How to deal with your husband's behavior. The basic idea here is to start changing the way your relate to your husband. Try to avoid responding or reacting to 'bad behavior' and begin giving extra attention to 'good behavior'. So if your husband is in a foul mood, avoid talking to him, being near him, and even, give him a cold shoulder. Don't engage him in conversation to help calm him down etc. Then, when he says anything polite, or pleasant to you, compliment or positively reinforce his behavior quite strongly, e.g., "I appreciate you speaking to me in such a nice tone of voice". "It sounds like you are feeling better right now. I'm so happy to see it". "I appreciated your compliment". "It was so nice to see you really listen to [name of your child]; I'm sure they really appreciated having their dad listen to them" Now of course, the question is, does your husband EVER say or do anything that is positive that you could compliment him about, or positively reinforce? The point of doing this is that over time, the person will increasingly tend to continue to say and do more pleasant positive things (which of course, is incompatible with being in a foul mood---can't do both at the same time).

let me pause here and get your feedback....
Customer: replied 6 years ago.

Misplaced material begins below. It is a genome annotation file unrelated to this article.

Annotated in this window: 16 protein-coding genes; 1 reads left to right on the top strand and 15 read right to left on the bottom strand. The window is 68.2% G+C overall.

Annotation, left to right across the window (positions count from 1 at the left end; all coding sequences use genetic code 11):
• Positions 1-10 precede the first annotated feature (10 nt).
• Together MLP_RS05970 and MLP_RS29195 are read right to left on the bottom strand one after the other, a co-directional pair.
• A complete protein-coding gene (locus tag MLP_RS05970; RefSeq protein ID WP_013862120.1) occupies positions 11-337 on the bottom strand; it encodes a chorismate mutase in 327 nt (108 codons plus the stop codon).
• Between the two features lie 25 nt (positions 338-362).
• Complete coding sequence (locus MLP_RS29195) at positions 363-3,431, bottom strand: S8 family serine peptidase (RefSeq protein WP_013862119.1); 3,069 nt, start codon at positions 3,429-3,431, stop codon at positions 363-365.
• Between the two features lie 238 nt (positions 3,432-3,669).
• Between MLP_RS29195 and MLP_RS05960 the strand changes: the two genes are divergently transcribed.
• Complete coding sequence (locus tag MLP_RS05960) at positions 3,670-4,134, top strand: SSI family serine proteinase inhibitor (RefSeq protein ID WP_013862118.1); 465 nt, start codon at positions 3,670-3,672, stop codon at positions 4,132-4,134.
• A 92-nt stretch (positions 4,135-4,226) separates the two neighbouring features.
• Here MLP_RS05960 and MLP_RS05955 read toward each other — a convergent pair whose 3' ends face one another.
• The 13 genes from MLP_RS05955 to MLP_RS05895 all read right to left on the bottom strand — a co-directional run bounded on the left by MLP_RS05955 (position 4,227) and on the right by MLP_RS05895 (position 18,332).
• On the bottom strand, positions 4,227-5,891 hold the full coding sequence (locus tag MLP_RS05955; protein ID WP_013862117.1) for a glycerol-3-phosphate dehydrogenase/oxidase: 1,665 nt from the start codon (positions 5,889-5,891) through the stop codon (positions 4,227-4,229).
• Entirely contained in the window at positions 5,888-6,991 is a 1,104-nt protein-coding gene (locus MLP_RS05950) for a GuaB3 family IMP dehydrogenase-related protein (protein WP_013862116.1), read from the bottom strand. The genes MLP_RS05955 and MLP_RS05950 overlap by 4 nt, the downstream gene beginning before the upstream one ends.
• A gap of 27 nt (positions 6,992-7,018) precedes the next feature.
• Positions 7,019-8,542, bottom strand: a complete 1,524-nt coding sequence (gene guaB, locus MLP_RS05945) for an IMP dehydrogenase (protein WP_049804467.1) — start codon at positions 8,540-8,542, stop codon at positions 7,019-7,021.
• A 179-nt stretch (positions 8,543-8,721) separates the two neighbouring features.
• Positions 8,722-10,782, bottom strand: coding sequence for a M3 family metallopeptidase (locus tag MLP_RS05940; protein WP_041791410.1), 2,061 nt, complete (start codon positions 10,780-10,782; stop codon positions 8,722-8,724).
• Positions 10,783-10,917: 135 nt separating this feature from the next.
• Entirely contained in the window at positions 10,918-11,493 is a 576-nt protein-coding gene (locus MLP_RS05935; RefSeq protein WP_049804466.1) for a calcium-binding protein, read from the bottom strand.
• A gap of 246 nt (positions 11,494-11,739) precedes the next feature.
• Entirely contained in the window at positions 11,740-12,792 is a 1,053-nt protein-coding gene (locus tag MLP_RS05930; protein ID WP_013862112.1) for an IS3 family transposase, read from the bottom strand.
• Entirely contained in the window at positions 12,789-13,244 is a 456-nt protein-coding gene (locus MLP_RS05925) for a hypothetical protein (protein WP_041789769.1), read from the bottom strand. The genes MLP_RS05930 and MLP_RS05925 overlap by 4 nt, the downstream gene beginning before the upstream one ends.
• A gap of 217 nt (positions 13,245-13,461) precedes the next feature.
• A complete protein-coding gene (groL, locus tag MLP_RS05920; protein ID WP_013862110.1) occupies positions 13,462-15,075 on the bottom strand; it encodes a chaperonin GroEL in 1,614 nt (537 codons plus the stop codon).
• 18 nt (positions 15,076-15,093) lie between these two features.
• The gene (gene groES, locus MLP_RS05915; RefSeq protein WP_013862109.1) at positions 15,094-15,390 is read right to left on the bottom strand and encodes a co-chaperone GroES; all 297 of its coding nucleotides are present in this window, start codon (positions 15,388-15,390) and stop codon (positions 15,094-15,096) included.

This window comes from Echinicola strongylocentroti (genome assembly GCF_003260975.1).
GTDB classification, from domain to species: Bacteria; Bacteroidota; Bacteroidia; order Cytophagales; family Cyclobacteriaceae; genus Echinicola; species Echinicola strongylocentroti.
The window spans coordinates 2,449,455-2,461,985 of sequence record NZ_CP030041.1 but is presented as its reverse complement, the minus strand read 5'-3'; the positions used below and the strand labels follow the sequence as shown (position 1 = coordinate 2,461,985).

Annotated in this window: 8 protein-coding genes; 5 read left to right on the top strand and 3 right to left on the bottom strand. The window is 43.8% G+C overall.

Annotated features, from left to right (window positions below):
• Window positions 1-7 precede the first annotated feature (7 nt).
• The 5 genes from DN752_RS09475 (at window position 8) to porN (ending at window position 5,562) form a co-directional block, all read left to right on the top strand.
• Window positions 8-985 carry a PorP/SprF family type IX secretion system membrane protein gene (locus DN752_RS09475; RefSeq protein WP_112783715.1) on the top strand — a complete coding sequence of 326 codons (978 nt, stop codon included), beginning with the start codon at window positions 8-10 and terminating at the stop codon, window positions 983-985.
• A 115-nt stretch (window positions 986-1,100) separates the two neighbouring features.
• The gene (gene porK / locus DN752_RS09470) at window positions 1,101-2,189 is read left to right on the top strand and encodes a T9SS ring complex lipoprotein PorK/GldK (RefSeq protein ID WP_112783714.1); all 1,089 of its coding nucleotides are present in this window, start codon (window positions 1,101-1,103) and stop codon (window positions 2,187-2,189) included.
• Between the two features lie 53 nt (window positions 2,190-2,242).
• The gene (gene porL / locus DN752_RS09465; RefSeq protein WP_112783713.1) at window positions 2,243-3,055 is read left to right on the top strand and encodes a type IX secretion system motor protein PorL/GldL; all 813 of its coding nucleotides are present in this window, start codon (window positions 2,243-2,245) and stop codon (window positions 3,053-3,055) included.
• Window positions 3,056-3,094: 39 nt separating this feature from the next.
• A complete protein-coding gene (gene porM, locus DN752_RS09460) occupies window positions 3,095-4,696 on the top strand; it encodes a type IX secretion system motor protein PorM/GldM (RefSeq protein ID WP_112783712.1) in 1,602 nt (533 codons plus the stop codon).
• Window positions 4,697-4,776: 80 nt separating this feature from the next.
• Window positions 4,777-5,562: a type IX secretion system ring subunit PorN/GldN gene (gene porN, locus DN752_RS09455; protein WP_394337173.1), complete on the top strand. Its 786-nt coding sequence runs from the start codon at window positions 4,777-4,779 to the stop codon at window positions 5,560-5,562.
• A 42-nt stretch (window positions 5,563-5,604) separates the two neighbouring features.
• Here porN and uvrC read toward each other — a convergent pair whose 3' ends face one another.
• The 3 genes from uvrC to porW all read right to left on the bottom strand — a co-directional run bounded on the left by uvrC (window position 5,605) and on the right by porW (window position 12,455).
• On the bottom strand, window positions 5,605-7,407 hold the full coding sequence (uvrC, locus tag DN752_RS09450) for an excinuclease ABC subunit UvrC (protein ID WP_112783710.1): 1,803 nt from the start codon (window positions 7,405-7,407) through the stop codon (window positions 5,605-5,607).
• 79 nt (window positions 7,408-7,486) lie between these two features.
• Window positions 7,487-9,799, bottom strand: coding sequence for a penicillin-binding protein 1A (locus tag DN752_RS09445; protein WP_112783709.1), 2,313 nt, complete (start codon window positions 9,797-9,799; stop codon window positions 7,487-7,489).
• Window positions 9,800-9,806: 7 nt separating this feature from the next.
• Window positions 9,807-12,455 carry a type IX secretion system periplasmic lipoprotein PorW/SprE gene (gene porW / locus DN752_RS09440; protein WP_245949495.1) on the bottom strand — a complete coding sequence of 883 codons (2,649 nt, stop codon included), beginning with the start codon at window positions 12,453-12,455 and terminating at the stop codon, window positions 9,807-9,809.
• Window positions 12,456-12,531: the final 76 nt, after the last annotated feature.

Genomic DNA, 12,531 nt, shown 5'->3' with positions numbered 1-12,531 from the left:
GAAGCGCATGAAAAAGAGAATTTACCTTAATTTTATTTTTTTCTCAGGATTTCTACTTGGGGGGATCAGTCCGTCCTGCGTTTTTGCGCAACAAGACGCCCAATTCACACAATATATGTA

Even tho he's on meds his outbursts are cyclical. He will go to his PCP, he likes her, but he won't go to any other professional,he says he doesn't need it. I can talk to her, I know her well and don't have reservations about having him seen by a specialist. Was going to suggest to her that she start with a neurology consult....local neurologist is former engineer, real person, very nice, would do a good job. His behavior during these episodes is simply irrational. He focuses his anger on me whether i'VE been involved or not. He is in denial about his tremors. It takes him a while to process information and respond and he gets angry at me if the conversation gets too deep, again my perception is that this is denial. And lastly, in the 80's he abused cocaine terribly according to him (I didn't know him then). People that knew him then say he's much different today, did not have these rages before this drug binge, he drank alot during those periods. Now he smokes a minimal amount of pot, drinks beer thruout the day. This of course bothers me, he has yelled at me daily over nothing which makes my anxiety symptoms worse, but I have done what you suggested....I don't react to his irrational behavior and will go to a hotel for the night if needed. Have had to call police a couple of times, don't like to be in car when he's driving because if he gets mad he will drive recklessly, if I'm driving he's yelling at me the entire time telling me how to drive. At times he skips his symbyax and from my perspecitve he becomes psychotic. I am a retired healthcare administrator and nurse, so this is what I observe in him, married now 20 years. In the past he has been violent and I've had to call the police a couple of times, then he settles down for a period of time. I stay only because I think he'd die if I left as he is very dependent but I'm dying for my emancipation as he is very controlling and I am very independent, do what I enjoy and when I enjoy something, he tries to bring up something negative. He dislikes my family and likes the idea that I live across country from them, which has its advantages but he is jealous when I want to travel to see them. I can assure you he is fading slowly, my 16 yr old daughter even notices. takes no responsibility for anything, depends on me to subsidize his furniture business, and has no real friends, just comes home and nags me to death. Believe me I have discussed with doctors and therapists, all have said it sounds like bipolar and possibly some dementia. he has no motivation to do anything. Now that I'm retired, I get accused of being "lazy" even tho I have plenty to keep me busy. Food is a big issue for him, he "must" have a full, unhealthy meal waiting for him when he gets home and explodes if I don't fix one. These are all extreme reactions during which he flys into a rage. I realize that for my own health I may need to live elsewhere but am waiting until my daughter is 18. When he is not going thru one of the episodes, life is pretty normal except for his distraction and lack of motivation to do anything. He doesn't seem to be able to have fun, this is a change over the last 10 years.